E. (Anacrostichus) lucida Zetterstedt, 1838 AA4C SWEDEN: Torne lappmark, Kiruna kommun, Abisko nationalpark, Nuolja, 68.359492; 18.719197. Leg. SMTP. 1–13 Jul. 2005 MN868972
E. (Leptempis) nigricans Meigen, 1804 Old specimen AD9C SWEDEN: Skåne. Leg. P. F. Wahlberg. 1846
E. (Lissempis) nigritarsis Meigen, 1804 AD1C SWEDEN: Öland, Mörbylånga, Gamla Skogsby (Kalkstad), mixed deciduous forest. Leg. M. & C. Jaschhof. 1–25 May 2014 MN868979
E. (Anacrostichus) nitida Meigen, 1804 Old specimen AE1C SWEDEN: Jämtland, Undersåker. Leg. O. Ringdahl. 17 Jun. 1914
E. (Empis) nuntia Meigen, 1838 AB5C SWEDEN: Öland, Mörbylånga, Lilla Vickleby Lunds NR, old oak forest. Leg. M. & C. Jaschhof. 1–27 May 2014 MN868989
E. (Euempis) picipes Meigen, 1804 Old specimen AE2C SWEDEN:Södermanland, Stormossen. Leg. A. Orbe. 19 Apr. 1991
E. (Empis) planetica Collin, 1927 AA7C SWEDEN: Uppland, Knivsta kommun, Rickebasta alsumpskog, western part, 59.734350; 17.720417. Leg. SMTP. 18 Jun.–6 Jul. 2003 MN868966
E. (Euempis) tessellata Fabricius, 1794 AA6C SWEDEN: Småland, Gränna kommun, Lönnemålen, 58.048917; 14.573033. Leg. SMTP. 15 Jun.–1 Jul. 2005 MN868980
E. (Xanthempis) trigramma Wiedemann, 1822 AB2C SWEDEN: Öland, Mörbylånga, Gamla Skogsby (Kalkstad), mixed deciduous forest. Leg. M. & C. Jaschhof. 1–25 May 2014 MN868960
E. (Xanthempis) univittata Loew, 1867 AB3C SWEDEN: Öland, Mörbylånga, Kalkstad NR, mixed deciduous forest. Leg. M. & C. Jaschhof. 27 May–27 Jun. 2014 MN868951
Empis sp. 1 AD5C RUSSIA: Chukota Autonomous Okrug, Chaunsky, Ajon Island, 70 m from base camp, 69.5840; 168.6955. Leg. P. Mortensen. 11–24 Jul. 2015 MN868973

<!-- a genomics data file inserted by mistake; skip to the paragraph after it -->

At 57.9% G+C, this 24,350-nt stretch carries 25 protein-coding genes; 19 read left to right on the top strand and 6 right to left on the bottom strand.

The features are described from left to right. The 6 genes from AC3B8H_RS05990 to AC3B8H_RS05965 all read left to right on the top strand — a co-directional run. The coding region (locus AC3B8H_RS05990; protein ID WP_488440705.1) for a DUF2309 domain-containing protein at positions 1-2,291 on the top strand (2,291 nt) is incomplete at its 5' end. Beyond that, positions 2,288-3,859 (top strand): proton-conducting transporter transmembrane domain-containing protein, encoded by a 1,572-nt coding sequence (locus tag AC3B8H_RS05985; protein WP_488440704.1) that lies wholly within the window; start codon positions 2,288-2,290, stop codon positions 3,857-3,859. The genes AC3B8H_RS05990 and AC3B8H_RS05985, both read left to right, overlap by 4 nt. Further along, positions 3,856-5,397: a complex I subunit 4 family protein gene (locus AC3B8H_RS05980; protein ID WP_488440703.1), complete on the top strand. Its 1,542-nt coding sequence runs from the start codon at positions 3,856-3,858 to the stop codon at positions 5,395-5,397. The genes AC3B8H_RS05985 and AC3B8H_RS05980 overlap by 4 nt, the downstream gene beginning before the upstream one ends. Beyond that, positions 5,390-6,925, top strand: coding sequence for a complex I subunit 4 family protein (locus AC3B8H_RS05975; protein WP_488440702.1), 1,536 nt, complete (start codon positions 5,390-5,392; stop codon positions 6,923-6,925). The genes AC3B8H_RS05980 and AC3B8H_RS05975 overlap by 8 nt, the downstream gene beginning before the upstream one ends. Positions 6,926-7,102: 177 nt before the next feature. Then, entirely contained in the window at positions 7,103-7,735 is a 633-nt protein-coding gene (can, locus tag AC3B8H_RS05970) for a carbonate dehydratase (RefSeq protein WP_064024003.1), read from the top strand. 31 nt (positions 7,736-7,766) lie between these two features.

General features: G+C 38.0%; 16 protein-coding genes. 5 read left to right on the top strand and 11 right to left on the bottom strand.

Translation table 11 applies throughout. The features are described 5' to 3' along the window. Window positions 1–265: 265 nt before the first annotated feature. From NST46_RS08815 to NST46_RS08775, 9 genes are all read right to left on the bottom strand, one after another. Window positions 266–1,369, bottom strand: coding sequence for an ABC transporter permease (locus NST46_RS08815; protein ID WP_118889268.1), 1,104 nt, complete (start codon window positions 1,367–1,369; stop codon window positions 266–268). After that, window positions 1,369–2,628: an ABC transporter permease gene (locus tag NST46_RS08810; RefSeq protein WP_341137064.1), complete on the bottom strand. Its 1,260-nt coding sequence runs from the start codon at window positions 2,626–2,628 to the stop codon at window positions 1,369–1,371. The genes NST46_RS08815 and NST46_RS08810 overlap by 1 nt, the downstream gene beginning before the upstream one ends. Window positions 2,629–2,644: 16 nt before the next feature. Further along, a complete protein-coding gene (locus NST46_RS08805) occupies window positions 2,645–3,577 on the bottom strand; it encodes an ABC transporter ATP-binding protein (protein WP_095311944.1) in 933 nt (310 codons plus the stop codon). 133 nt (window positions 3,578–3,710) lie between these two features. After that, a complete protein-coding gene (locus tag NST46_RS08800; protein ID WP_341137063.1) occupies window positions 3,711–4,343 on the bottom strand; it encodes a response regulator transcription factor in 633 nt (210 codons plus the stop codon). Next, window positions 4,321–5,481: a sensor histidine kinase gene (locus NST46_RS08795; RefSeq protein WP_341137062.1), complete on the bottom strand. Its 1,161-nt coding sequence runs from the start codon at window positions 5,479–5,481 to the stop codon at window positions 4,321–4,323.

Empis sp. 2 AD7C JAPAN: Ehime Prefecture, Matsuyama–shi, Ehime University Forest. Leg. Japan 2011 Exp. 2 May 2011 MN868957
Empis sp. 3 AF2C GREECE: East Macedonia, Paranesti by Nestos River, east bank of river north of road to Drama. Leg. P. Lindskog & B. Viklund. 3–5 May 1995 MN868970
Empis sp. 5 AG9C CHILE: Region de los Lagos, Isla Grande de Chiloé Rio Melilebú, along road between Tebuhueico and Hullinco, 5.4 km S crosspoint to Curaco, river, 100 m upstream bridge, –42.7181; –73.8965. Leg. K. A. Johanson. 6 Jan. 2006 MN868969
Empis sp. 6 AH2C NEW CALEDONIA: Province Sud, Platou de Dogny, source of Dogny River, about 500 m SE summit of Platou de Dogny, –21.613588; 165.883401. Leg. K. A. Johanson. 25 Nov.–16 Dec. 2003
Hilara cornicula AG7C SWEDEN: Uppland, Älvkarleby kommun, Älvkarleby kommun, Båtfors, between Milsten and Båtforstorpet, 60.46065; 17.317817. Leg. SMTP. 27 Jun.–1 Jul. 2004 MN868950
Hilara flavipes AG8C SWEDEN: Ångermanland, Örnsköldsviks kommun, Skuleskogen, Långrå, 63.088717; 18.498383. Leg. SMTP. 5–25 Jul. 2004 MN868984
Phyllodromia melanocephala AH5C SWEDEN: Hälsingland, Hudiksvalls kommun, Stensjön–Lomtjärn, Stensjön, Marsh pine wood close to bog, 62.140333; 16.286100. Leg. SMTP. 8–23 Apr. 2005
R. (Megacyttarus) anomalina Zetterstedt, 1838 AC5C SWEDEN: Ly, Sorsele kommun, Ammarnäs, Vindelfjällens naturreservat, Tjulträsklaspen. 65.966783; 16.060500. Leg. SMTP. 28 Jun.–15 Jul. 2004
R. (Megacyttarus) crassirostris (Fallén, 1816) AC2C SWEDEN: Lycksele lappmark, Sorsele kommun, Ammarnäs, Vindelfjällens naturreservat, Tjulträsklaspen, 65.966783; 16.060500. Leg. SMTP. 28 Jun.–15 Jul. 2004 MN868975